Careers: On top of the Mcjobs
To their elders, they can seem feckless slackers. But members of Generation X have only known turmoil in the job market, and they have learnt how to cope. Roger Trapp reports on a one-man mission to give the young a break
Thursday 24 April 1997
After all, before becoming an in-demand consultant and author, he himself was a Wall Street lawyer and he lists among his friends investment bankers, surgeons and advertising executives. Consequently, he says, "Generation X" - as the marketing industry has dubbed those born between 1963 and 1981 - cannot be dismissed as a group of people with "short attention spans and no work ethic, dropping out of the rat race to live off of our parents or barely surviving in low-pay, low-status, short-term 'McJobs'".
While that is true for some, the vast majority are still trying to make it in mainstream companies. "The problem is that these hard-working X- ers fall victim on the job to the same 'slacker' stereotype that we see in the media. We feel misunderstood at work and often mismanaged as a result," he writes in his book Managing Generation X.
Mr Tulgan, who was in London last week to address a high-profile conference for human resources specialists, acknowledges that much of what he complains about - for example, lack of communication, too little genuine delegation, too much emphasis on time-keeping - apply to workers of all ages. "Broad trends about management cut across all age groups," he says. "Some of what I've prescribed is just good management."
Yet he insists that those problems are particularly acute for Generation X. Pointing out that such people have been raised to be independent in an environment that is characterised by immediacy, uncertainty and the swift exchange of information, he says: "So what might be good management generally is absolutely essential for managing the emerging generation."
For the moment, managers seem to be threatened by a generation whose view of life they do not understand. But Mr Tulgan urges them to adopt a different point of view.
While older workers are struggling to adapt to change, Generation X-ers have the advantage that the current age of turmoil is all that they know. Moreover, the very factors that are felt to stigmatise them could be looked at from another angle - they could be advantages in the new world.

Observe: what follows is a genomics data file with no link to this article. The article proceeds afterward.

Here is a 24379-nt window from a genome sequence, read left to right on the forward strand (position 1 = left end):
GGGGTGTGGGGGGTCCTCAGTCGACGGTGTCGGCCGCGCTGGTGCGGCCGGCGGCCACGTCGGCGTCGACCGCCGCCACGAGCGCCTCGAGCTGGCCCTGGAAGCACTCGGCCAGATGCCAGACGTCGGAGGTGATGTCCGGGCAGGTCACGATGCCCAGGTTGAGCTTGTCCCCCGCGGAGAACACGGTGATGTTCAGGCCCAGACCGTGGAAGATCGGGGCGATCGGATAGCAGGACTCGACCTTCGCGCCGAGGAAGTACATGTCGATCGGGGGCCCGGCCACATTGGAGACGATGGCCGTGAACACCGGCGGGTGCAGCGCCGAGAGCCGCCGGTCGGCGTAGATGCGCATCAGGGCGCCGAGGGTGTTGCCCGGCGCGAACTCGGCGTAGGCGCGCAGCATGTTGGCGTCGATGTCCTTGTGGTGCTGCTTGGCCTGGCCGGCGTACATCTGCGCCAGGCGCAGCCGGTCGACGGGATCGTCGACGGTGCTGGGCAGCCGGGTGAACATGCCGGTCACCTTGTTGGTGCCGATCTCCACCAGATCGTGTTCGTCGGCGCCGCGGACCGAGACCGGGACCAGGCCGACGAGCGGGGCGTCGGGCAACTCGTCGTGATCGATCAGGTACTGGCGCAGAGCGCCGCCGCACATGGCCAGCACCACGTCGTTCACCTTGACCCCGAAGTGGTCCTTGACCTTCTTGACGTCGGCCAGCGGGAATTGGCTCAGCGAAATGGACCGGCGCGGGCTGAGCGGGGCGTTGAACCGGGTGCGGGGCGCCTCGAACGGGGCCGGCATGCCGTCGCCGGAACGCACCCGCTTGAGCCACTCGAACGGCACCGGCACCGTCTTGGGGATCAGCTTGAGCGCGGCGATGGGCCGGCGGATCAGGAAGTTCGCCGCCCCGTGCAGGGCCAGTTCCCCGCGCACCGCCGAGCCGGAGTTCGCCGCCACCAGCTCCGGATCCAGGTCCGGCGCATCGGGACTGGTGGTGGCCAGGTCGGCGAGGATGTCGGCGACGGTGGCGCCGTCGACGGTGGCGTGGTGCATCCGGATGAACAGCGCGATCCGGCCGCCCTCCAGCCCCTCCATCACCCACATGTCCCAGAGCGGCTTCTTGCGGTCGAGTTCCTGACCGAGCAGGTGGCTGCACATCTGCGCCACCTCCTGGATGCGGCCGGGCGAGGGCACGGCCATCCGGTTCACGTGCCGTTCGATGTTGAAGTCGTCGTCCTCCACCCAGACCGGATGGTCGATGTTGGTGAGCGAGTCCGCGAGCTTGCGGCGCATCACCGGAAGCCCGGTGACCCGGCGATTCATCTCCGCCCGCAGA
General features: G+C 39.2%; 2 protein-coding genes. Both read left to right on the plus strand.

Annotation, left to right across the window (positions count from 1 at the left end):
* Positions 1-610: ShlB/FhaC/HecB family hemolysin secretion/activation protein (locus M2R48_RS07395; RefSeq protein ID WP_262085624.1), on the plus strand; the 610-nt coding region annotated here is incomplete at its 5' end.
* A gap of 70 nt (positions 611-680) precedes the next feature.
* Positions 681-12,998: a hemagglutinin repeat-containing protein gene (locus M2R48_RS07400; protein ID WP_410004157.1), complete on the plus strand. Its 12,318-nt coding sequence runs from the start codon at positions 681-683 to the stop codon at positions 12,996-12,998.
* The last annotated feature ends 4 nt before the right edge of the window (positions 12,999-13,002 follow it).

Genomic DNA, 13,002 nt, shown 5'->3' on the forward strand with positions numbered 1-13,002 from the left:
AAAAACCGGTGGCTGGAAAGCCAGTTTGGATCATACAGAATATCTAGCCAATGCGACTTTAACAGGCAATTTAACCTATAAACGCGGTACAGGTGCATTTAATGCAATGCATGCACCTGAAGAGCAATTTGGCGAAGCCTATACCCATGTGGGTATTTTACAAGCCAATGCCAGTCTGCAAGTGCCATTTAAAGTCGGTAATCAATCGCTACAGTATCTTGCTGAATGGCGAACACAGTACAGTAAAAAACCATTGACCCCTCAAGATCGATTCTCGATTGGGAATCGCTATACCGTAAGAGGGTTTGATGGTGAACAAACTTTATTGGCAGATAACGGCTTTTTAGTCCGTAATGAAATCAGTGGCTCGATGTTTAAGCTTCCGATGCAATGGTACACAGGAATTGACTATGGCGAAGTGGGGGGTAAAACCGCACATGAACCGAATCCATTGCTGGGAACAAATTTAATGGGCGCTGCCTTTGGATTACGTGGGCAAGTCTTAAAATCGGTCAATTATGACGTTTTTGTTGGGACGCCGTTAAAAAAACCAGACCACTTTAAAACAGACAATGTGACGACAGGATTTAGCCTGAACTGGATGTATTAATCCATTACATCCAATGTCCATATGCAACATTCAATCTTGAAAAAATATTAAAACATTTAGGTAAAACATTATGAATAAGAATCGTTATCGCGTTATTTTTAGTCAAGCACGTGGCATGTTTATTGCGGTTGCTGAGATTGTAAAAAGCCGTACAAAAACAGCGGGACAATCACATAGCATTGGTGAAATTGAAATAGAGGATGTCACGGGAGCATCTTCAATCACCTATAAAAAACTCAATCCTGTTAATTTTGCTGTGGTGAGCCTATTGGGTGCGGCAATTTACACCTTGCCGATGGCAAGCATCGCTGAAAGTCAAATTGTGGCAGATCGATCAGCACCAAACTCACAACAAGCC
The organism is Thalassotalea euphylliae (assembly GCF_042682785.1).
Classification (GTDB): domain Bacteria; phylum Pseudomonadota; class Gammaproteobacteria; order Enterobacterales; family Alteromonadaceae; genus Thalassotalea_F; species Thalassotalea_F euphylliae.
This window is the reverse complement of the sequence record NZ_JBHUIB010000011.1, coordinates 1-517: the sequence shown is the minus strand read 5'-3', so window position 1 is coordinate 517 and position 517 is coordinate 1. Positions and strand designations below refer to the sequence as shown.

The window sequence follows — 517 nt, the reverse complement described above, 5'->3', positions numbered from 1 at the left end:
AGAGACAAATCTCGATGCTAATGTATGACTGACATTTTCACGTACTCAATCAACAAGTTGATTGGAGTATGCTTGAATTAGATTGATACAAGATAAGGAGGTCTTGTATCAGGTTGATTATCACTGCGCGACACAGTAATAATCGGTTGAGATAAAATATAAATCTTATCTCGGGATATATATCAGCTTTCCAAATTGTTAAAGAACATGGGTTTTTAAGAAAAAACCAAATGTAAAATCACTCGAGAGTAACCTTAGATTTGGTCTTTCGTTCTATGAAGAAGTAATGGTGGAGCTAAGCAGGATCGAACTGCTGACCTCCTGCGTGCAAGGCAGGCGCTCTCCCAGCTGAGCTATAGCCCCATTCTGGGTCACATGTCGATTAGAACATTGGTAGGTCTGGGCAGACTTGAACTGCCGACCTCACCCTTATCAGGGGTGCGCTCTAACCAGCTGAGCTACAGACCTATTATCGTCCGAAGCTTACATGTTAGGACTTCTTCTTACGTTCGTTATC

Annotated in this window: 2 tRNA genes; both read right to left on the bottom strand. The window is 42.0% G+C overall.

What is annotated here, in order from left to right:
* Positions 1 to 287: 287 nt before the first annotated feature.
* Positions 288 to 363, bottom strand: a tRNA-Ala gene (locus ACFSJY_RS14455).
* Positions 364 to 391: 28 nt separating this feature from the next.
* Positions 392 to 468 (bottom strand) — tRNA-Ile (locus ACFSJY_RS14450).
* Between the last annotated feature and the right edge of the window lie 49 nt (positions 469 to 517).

Consequently, the disloyalty that Generation X-ers are often accused of displaying can, for example, be seen as flexibility or adaptability to change. At the same time, the independence resulting from many in the generation growing up as "latchkey kids" while both parents are at work can create the sort of self-motivated problem-solvers that companies say they need.
Indeed, Mr Tulgan goes so far as to suggest that - looked at in a positive way - the Generation X-er is the kind of worker that businesses increasingly say they are looking for.
Having written the book as "an accident", initially while completing what he describes as his "428 days on Wall Street", he has formed a consultancy, called Rainmaker, that specialises in researching the views of Generation X and helping organisations to recruit and better understand them. While the book is filled with complaints about managers drawn from interviews with about 1,000 young workers, he says he has received a good response from clients as varied as Deloitte & Touche, the international firm of accountants and management consultants, and Kentucky Fried Chicken, the fast-food operation. "Managers tend to be encouraged by the fact that the person they are looking for is right there," he says.
But it is one thing to identify the right people and quite another to keep them. Mr Tulgan believes that paying a little attention to the views distilled in the book and the researches he has carried out since can help managers to face up to the challenge of retaining stars.
Pointing out that he has been interviewing people of his age group for several years, he adds: "I say to managers, if you've ever wondered what employees whisper about over lunch I can tell you." And though the findings may surprise them he does not advocate the sort of fundamental change that has become fashionable with management consultants. Instead, he says he "offers them a nail file to make some adjustments".
Not that he is just aiming at managers. He is also targeting the new breed of workers themselves with tips for survival in the modern workplace. A new book, just completed and called Work This Way, is basically a manual on how to succeed in the "post-job era".
In the meantime, June will see the publication of The Manager's Pocket Guide to Generation X, a small volume which, among other things, describes a tool designed to help young workers to deal with a world without steady career progression. It introduces the notion of "micro-managing yourself", which fundamentally is meant to be an aid to helping them better understand their tasks and responsibilities by breaking their work into "bite-sized chunks".
The power of that, he maintains, lies in its adaptability to other aspects. Indeed, it will, he adds, "help set goals for the rest of their lives".
'Managing Generation X - How to bring out the best in young talent' by Bruce Tulgan is published by Capstone. (pounds 15.99)
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